Eventually Armstrong climbed down the lunar module’s ladder and set foot on the surface, a step guaranteed to put his name in every history book ever. And then he said either “that’s one small step for man, one giant leap for mankind,” or “that’s one small step for a man, one giant leap for mankind.” The transmission was not clear and we were not sure we heard the word “a” before the word “man.”
Now we had problem and no time to think about it. Clearly, this was to be one of the most famous quotations in history and we had to get it right. More important at the moment, we had to be consistent. We could not have one news service say one thing, the other two something else, or have the New York Times have one version and the Washington Post another. Forget history, we had to deal with editors.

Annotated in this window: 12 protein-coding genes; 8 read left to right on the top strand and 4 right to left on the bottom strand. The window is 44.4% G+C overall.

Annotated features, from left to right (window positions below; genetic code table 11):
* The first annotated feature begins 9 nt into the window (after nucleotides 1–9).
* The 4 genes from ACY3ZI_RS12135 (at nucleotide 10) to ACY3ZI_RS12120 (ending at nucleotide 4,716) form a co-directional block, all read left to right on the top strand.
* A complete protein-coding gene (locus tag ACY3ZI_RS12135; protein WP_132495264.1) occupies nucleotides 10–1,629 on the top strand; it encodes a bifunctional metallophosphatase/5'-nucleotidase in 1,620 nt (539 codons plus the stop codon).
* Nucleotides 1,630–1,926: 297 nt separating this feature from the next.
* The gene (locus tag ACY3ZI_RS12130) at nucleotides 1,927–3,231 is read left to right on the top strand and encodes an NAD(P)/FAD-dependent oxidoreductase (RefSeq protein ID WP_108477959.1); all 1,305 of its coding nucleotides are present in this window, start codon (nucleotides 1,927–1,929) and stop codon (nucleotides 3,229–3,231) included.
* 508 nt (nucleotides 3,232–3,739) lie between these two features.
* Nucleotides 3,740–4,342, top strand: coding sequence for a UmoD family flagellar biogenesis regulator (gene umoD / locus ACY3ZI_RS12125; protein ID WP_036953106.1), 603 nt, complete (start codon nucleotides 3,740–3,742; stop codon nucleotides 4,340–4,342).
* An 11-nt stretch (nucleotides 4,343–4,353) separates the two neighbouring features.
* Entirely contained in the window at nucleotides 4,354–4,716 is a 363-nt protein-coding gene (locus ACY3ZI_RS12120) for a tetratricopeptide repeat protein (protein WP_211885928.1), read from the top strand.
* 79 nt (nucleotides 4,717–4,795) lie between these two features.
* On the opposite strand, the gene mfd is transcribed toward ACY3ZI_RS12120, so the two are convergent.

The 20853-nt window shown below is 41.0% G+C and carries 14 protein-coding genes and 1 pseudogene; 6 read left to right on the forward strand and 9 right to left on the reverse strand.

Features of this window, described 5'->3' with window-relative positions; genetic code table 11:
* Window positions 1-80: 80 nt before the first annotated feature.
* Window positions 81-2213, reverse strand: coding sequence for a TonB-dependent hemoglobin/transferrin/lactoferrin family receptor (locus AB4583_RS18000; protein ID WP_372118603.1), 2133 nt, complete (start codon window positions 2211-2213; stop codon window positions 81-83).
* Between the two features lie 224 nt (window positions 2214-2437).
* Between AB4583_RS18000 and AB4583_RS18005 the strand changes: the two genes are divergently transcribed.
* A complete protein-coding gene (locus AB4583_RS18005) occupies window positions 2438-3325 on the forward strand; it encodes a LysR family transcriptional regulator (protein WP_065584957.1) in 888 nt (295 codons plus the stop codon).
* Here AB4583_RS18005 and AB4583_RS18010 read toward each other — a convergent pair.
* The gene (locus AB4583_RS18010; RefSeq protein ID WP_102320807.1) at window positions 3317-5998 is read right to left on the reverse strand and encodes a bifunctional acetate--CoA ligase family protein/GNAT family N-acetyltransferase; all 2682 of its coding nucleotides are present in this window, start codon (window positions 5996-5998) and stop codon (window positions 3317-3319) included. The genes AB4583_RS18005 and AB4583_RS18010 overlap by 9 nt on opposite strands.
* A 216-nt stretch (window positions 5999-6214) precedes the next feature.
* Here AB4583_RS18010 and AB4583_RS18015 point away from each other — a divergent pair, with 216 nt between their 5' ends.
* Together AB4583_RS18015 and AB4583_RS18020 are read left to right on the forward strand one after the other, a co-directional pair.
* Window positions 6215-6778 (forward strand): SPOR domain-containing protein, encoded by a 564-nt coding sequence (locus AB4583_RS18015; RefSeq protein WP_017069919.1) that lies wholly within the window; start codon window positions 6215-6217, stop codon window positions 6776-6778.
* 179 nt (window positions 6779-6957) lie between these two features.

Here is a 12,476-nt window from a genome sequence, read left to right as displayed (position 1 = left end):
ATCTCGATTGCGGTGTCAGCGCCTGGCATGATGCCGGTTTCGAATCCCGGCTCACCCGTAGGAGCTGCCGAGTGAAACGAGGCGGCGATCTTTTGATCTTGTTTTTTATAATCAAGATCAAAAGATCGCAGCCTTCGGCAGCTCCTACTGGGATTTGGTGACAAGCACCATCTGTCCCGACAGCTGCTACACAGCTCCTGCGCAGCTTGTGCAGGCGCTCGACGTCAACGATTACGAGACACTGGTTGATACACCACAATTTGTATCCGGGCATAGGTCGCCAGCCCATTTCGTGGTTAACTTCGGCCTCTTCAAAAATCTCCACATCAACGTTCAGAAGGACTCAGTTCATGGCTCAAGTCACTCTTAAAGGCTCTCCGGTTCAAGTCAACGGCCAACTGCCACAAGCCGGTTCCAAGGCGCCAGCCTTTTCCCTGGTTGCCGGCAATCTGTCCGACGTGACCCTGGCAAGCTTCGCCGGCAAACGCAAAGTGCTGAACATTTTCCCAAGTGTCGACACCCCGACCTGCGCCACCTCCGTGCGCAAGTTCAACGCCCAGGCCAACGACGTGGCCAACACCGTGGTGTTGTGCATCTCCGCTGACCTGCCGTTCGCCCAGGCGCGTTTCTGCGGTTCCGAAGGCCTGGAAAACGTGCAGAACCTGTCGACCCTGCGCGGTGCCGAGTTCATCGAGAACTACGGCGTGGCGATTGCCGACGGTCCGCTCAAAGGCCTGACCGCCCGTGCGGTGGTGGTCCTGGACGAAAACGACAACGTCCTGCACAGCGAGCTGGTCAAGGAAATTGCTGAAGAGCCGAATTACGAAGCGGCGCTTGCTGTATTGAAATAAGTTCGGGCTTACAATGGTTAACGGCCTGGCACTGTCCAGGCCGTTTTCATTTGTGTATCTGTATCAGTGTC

The most outspoken of the high-level “dissidents,” such as Yuval Diskin, who was the head of Shin Bet from 2005 to 2011, accuse Netanyahu and Barak of behaving with “messianic” fervor. “I have no trust in the current Israeli leadership,” Diskin told a public gathering recently, warning that “one of the results of an Israeli attack on Iran could be a dramatic acceleration of the Iranian program.” Earlier this month, Aharon Ze’evi Farkash, a former head of military intelligence, told the Jerusalem Post that an Israeli attack would lack legitimacy, unite a fractured Iranian leadership, and make it “clear that they need a bomb now so that we cannot attack them again.